“After a coffee in Stinson Beach, my spouse began his hike and I drove back toward Muir Woods to read a book until he met me at the end of his hike. At 8:12am and 2.1 miles South of Stinson Beach (around the bend of where we’d seen the coyote earlier) a coyote charged my car from the hillside but then stopped again sitting on the center yellow divider line of the road. There were no other cars in front of or behind me at the time. It appears to be the same coyote. I slowed and then proceeded on as it sat there. I am not sure how long this coyote will live under these conditions and wanted to let someone know who might be able to help this animal or track this data.”
Explanation about why the coyote doing this
Thanks for writing to tell me about the coyote. It’s a real shame. That coyote is sitting there simply because s/he has been taught to do so by folks feeding him/her from their cars. S/he’s been rewarded for this behavior. I’ve seen this happen in one of the neighborhoods here in SF. I’ve actually been told by folks that they are “helping” the coyotes by feeding them this way, as if the coyotes couldn’t find their own food. Human food sources are not good for coyotes, and most importantly it will be hard to un teach this behavior of waiting for food from cars. What you can do to help is let everyone and anyone know please not to feed coyotes. And doing so from a car puts the coyote in double jeopardy. There’s a phrase, actually coined by my Behavioral Ecologist friend, Mary Paglieri: “A fed coyote is a dead coyote.” I will pass this on to her.
And again, thank you for sending me the information about the little road-sitting Stinson Beach coyote. I’ll do what I can to get him/her help.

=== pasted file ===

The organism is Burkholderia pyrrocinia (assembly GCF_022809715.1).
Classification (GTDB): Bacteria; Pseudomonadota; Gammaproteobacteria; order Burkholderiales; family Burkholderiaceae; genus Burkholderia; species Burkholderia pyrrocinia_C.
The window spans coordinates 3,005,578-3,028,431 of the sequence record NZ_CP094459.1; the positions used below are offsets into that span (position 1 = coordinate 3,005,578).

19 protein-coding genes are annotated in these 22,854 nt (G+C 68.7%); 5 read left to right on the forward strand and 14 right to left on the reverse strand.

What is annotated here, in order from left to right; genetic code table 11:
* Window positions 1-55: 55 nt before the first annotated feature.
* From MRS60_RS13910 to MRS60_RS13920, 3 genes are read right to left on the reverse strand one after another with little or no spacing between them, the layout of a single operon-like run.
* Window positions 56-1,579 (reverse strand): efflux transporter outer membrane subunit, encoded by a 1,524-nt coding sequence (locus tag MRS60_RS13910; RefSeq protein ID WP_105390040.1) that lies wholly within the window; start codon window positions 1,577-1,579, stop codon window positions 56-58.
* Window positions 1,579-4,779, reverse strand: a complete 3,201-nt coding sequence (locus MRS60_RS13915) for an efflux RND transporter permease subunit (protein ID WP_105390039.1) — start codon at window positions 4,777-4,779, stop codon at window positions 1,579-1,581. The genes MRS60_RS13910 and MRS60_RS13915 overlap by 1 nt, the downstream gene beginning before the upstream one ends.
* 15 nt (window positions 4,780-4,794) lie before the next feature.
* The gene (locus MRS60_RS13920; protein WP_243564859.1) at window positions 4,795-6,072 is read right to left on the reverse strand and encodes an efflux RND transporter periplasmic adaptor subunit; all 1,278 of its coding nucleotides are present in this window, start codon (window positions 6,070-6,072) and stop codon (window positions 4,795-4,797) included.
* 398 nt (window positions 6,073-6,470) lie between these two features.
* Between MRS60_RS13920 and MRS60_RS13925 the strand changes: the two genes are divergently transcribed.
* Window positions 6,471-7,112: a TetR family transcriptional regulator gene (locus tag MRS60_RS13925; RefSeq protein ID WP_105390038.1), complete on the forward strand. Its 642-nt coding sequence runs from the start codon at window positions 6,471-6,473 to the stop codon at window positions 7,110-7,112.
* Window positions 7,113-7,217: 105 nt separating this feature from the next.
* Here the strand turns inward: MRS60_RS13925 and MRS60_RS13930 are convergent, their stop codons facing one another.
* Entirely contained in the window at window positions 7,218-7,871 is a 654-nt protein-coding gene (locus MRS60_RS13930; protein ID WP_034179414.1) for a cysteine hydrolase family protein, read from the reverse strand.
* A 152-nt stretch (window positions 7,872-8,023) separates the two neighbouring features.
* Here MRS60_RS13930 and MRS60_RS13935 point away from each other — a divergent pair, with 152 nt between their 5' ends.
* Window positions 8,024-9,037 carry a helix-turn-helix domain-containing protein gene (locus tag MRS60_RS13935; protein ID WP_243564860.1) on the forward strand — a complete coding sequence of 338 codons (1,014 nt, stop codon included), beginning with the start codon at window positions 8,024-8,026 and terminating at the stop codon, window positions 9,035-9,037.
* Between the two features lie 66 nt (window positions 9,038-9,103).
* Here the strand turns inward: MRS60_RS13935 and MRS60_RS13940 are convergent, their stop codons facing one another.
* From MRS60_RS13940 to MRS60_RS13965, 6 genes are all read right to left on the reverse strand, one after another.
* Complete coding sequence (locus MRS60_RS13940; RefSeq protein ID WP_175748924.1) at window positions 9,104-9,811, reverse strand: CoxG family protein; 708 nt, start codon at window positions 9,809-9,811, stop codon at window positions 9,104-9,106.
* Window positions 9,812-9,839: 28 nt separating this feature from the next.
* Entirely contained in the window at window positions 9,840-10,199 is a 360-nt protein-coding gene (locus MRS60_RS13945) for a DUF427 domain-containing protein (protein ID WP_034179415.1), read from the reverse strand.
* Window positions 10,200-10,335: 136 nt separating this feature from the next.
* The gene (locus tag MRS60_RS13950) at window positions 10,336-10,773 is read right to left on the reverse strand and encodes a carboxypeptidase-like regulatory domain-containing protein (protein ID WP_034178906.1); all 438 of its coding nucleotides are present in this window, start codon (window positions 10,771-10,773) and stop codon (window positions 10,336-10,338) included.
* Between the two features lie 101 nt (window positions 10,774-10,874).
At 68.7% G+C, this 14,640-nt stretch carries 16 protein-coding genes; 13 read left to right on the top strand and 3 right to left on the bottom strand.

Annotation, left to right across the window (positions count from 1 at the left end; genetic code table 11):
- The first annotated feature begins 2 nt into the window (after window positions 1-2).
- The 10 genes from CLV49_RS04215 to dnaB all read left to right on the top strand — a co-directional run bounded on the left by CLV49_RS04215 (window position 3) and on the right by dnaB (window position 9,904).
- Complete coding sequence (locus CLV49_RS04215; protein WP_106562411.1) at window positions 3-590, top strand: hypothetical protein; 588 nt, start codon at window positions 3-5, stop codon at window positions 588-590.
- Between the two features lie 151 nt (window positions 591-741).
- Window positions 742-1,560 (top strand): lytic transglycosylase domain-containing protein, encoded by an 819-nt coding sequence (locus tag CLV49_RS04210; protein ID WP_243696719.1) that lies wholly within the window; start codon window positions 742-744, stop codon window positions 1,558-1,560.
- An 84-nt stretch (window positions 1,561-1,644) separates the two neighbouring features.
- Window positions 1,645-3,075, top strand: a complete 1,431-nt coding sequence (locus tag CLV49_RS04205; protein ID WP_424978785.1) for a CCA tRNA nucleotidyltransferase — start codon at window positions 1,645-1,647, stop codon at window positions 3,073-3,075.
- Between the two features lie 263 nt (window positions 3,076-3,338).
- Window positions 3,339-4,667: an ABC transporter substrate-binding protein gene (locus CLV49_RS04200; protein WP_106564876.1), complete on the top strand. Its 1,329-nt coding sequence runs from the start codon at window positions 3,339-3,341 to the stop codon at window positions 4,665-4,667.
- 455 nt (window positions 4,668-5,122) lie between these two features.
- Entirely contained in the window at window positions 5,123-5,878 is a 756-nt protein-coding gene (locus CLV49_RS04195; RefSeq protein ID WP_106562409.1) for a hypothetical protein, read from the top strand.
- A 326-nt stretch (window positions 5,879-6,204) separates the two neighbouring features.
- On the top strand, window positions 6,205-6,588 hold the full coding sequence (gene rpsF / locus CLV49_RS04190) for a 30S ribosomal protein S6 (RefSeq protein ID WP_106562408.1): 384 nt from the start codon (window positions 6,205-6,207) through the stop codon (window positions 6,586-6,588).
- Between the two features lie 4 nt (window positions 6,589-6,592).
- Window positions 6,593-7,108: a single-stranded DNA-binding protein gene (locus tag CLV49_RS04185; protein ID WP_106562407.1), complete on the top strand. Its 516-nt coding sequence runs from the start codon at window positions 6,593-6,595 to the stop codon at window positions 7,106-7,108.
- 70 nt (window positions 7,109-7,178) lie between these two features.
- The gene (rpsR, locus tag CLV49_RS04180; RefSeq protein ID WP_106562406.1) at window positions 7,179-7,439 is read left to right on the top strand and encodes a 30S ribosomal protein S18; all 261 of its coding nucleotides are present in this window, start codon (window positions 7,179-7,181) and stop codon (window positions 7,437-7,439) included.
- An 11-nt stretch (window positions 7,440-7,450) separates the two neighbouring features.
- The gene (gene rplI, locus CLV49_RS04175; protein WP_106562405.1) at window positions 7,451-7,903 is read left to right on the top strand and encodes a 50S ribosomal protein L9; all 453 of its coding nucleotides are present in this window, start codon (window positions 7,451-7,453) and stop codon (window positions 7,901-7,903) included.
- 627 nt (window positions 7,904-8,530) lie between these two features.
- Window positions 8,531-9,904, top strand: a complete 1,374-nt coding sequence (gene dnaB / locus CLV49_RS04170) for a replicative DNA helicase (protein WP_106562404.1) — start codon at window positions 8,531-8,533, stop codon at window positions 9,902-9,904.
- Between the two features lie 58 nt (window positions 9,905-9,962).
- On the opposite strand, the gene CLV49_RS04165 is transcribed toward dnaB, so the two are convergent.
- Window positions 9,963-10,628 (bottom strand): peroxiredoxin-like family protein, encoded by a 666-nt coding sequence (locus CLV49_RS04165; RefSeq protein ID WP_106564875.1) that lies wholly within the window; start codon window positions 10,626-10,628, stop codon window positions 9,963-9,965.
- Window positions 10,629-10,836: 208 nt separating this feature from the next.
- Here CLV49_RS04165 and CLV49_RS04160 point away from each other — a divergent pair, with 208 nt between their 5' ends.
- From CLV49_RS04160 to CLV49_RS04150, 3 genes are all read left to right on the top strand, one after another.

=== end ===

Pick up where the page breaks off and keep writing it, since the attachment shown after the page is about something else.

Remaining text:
06 Aug 2016 5 Comments
We want to emphasize and clarify guidelines for dog walkers. A dog walkers’ first line of safety in dealing with a coyote always should be vigilance and awareness.
Then, whether a coyote has been spotted in the distance, is approaching, or suddenly appears right next to you, the *first line of action* for a dog walker should be total avoidance — not hazing, which is engagement. Avoidance means tightening your leash and walking away from the coyote, while keeping your eyes on it. This is an easy protocol to follow, especially for dog-walkers with little or no coyote knowledge or experience, and those who are fearful. A person needs simply to get their dog away from that coyote — disengage and move away. TOTAL AVOIDANCE.
This protocol was formulated by Mary Paglieri, Behavioral Ecologist and Wildlife-Human Conflict Expert with 17 years of experience working with urban coyotes. It’s really not practical or fair to ask elderly people or those who are afraid of coyotes to “haze”/harass them. Walking away accomplishes what is needed: the coyote’s entire intention in approaching is to move your dog and you away. So, do it!
Vulnerable smaller dogs which might be viewed as prey should be picked up immediately. If the dog is small enough, tuck it under your shirt or jacket to remove it from view as you are walking away from the coyote. The point is to be pro-active, not reactive, where dogs are concerned. If a coyote were to come close enough, you would be creating the circumstances under which a coyote might try nipping your dog or even grabbing a smaller dog, and then you’d have to fight back. By preventing proximity, you can prevent the situation from ever reaching this point.